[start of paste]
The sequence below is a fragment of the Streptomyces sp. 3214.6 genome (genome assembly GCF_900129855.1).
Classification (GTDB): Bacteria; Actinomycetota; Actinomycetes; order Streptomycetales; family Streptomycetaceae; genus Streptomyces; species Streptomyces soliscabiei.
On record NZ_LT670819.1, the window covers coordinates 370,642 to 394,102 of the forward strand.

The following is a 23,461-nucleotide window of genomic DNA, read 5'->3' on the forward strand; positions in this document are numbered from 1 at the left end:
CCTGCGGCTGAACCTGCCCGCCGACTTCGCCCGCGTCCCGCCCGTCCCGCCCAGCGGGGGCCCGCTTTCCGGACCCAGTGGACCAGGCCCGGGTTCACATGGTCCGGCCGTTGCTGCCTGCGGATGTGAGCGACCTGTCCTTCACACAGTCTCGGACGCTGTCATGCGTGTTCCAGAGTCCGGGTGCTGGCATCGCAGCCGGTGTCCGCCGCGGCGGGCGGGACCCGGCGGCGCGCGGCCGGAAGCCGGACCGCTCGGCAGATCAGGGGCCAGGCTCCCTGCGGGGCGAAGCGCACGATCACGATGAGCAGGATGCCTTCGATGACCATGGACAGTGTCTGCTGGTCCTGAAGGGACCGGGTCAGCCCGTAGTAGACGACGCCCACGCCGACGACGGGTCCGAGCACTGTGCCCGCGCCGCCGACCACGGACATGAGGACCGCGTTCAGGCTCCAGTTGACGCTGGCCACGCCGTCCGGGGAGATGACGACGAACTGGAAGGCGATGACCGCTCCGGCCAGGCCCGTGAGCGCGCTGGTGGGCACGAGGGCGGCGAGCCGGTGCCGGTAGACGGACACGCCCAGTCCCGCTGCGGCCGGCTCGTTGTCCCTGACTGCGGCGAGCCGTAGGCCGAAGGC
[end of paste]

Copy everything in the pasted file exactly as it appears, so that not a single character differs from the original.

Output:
The sequence below is a fragment of the Streptomyces sp. 3214.6 genome (genome assembly GCF_900129855.1).
Classification (GTDB): Bacteria; Actinomycetota; Actinomycetes; order Streptomycetales; family Streptomycetaceae; genus Streptomyces; species Streptomyces soliscabiei.
On record NZ_LT670819.1, the window covers coordinates 370,642 to 394,102 of the forward strand.

The following is a 23,461-nucleotide window of genomic DNA, read 5'->3' on the forward strand; positions in this document are numbered from 1 at the left end:
CCTGCGGCTGAACCTGCCCGCCGACTTCGCCCGCGTCCCGCCCGTCCCGCCCAGCGGGGGCCCGCTTTCCGGACCCAGTGGACCAGGCCCGGGTTCACATGGTCCGGCCGTTGCTGCCTGCGGATGTGAGCGACCTGTCCTTCACACAGTCTCGGACGCTGTCATGCGTGTTCCAGAGTCCGGGTGCTGGCATCGCAGCCGGTGTCCGCCGCGGCGGGCGGGACCCGGCGGCGCGCGGCCGGAAGCCGGACCGCTCGGCAGATCAGGGGCCAGGCTCCCTGCGGGGCGAAGCGCACGATCACGATGAGCAGGATGCCTTCGATGACCATGGACAGTGTCTGCTGGTCCTGAAGGGACCGGGTCAGCCCGTAGTAGACGACGCCCACGCCGACGACGGGTCCGAGCACTGTGCCCGCGCCGCCGACCACGGACATGAGGACCGCGTTCAGGCTCCAGTTGACGCTGGCCACGCCGTCCGGGGAGATGACGACGAACTGGAAGGCGATGACCGCTCCGGCCAGGCCCGTGAGCGCGCTGGTGGGCACGAGGGCGGCGAGCCGGTGCCGGTAGACGGACACGCCCAGTCCCGCTGCGGCCGGCTCGTTGTCCCTGACTGCGGCGAGCCGTAGGCCGAAGGC